As for Matt, he simply looks for coffee that’s treated well and prepared to a high standard by the barista.
“I’m no expert, but if the coffee is bad, I just won’t drink it. I can’t hide my disappointment. It needs to be small and strong. I hate really big milky coffees. It’s not meant to be swimming in half a litre of milk,” he says.
“I’m a coffee snob. I enjoy two double shot coffees each day. Every now and then I have breaks from it but not at the moment – double shots all the way, every day. I don’t mess around. The first thing I do when I wake up each morning is turn on my Sunbeam coffee machine. I wait for the lights to come on, then away you go. There’s no trace of of instant coffee in my household.”
It’s no surprise then that Matt dived head first into his coffee obsession at a young age. His parents weren’t coffee drinkers, they liked tea in fact, yet for some reason stored an old Italian percolator in the kitchen cupboard – probably a wedding present, Matt thinks. At age 13 or 14 his curiosity finally got the better of him, and he decided to christen the percolator with a stale bag of beans he’d found.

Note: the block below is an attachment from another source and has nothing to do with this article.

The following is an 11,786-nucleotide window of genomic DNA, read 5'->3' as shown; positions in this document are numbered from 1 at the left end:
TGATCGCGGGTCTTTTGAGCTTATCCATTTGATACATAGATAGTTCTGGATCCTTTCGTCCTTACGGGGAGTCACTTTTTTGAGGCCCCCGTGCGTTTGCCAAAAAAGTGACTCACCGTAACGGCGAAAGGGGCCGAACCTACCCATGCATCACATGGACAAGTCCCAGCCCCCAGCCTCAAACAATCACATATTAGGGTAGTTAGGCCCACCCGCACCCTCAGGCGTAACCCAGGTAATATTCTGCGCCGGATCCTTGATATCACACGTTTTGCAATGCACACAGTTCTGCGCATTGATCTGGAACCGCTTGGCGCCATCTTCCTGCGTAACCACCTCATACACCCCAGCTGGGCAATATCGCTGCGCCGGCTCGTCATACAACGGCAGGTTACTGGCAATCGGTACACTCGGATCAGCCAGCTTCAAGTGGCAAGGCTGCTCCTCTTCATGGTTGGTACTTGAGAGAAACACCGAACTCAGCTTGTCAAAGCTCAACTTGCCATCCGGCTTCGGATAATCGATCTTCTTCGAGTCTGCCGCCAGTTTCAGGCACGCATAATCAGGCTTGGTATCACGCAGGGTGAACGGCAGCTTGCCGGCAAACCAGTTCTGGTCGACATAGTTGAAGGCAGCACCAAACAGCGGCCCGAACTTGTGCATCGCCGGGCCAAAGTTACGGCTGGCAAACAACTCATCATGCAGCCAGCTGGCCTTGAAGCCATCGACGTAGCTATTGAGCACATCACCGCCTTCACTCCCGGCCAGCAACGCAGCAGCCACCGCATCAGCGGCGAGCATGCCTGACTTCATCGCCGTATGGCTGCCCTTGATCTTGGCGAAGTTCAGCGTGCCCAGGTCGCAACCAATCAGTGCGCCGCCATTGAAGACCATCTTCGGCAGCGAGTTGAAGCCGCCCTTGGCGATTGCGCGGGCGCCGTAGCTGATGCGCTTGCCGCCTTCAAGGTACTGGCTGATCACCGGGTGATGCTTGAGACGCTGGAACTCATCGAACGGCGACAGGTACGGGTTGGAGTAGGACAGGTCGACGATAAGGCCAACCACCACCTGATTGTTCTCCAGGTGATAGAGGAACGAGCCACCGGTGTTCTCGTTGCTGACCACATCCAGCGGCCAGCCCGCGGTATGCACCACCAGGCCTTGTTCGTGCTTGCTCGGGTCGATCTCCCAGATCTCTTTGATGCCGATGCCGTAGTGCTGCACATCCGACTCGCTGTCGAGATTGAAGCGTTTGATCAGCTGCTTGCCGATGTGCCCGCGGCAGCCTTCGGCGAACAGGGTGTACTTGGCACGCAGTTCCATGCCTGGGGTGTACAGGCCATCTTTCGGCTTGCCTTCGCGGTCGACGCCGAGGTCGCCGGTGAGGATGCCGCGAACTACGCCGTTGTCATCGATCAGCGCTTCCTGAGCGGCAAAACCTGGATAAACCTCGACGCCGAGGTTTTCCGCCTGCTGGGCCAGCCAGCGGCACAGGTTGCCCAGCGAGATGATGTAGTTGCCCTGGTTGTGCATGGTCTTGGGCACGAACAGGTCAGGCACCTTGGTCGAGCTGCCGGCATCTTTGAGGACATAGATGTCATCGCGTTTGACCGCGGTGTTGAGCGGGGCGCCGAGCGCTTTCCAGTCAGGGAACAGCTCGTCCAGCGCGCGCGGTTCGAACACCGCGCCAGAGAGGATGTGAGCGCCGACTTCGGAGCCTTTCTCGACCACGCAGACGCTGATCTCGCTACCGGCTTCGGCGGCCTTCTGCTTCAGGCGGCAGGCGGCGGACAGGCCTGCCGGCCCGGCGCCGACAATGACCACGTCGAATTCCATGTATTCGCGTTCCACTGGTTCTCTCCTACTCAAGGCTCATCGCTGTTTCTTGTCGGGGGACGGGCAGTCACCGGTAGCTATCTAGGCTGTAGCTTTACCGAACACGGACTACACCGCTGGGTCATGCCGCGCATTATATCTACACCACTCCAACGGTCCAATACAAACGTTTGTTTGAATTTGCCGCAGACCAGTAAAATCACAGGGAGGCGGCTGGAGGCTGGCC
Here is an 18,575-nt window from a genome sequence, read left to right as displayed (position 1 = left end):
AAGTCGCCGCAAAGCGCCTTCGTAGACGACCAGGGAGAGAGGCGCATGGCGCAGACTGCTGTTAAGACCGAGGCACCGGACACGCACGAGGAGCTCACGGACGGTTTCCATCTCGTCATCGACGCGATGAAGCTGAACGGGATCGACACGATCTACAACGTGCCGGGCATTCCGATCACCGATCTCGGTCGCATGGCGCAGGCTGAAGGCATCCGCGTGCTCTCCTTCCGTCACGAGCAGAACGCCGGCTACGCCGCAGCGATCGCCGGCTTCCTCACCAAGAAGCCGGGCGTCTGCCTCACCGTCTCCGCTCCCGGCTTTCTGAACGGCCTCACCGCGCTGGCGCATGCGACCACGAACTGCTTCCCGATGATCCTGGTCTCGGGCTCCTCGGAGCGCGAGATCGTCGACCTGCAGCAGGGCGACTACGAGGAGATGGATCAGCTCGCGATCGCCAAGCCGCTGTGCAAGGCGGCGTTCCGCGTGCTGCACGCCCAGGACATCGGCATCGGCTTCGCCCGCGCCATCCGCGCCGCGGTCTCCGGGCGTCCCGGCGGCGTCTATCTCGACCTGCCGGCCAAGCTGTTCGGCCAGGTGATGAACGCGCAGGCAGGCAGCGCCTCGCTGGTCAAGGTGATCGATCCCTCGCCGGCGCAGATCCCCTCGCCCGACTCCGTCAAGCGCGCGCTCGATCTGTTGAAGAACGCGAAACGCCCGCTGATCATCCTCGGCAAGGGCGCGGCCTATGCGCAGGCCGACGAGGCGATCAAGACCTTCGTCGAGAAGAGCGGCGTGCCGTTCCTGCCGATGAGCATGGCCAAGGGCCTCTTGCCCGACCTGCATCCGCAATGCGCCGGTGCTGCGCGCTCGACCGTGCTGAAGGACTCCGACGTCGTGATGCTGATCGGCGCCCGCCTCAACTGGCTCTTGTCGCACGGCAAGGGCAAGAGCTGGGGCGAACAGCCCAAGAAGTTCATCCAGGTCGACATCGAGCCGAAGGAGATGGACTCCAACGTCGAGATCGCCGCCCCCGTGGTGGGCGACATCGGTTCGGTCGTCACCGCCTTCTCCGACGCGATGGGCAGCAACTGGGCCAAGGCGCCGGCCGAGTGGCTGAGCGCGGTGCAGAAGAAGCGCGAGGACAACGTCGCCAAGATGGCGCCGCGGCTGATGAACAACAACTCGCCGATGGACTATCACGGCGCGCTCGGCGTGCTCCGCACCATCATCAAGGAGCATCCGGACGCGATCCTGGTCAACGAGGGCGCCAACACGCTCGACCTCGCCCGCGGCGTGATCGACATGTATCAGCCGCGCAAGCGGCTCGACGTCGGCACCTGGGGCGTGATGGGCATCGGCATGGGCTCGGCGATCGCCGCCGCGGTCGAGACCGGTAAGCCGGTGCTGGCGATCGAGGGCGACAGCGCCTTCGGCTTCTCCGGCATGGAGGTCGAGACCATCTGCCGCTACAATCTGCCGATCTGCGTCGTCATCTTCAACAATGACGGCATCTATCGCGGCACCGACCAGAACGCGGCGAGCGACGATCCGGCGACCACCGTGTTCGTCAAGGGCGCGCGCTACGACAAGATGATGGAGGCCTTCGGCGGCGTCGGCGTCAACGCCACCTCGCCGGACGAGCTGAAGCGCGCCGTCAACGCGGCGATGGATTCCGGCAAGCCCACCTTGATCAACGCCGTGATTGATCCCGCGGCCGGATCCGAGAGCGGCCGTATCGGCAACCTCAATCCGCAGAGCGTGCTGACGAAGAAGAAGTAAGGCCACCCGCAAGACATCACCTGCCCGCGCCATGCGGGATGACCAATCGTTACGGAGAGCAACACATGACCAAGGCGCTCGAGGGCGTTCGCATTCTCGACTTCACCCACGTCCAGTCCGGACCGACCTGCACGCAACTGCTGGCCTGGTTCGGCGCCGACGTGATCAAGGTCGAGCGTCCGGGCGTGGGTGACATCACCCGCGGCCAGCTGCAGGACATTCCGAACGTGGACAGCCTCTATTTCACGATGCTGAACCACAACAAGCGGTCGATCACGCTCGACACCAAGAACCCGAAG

“I remember one night thinking, ‘I might try this coffee’, and made an entire litre of percolator coffee. Well, I sat up watching Rage until 7am. It was awesome,” Matt recalls. “I loved it. I’d drink litres of coffee and stay up the whole night while getting into my creative mode painting and screen-printing t-shirts.”
Coffee’s adrenaline effect hooked Matt in from the get-go, which he first enjoyed for its insomnia quality, then as an apprentice chef, simply because “you’re not a real chef unless you drink coffee”.
“If I look back at the changes in hospitality, the knowledge we now have regarding coffee making and how to treat it is mainstream,” Matt says. “In the old days, front of house would come in and turn the grinder on and grind a kilo of coffee for the restaurant to use for the day. Today, people would gasp at that. Nobody knew back then how to get the best out of coffee.”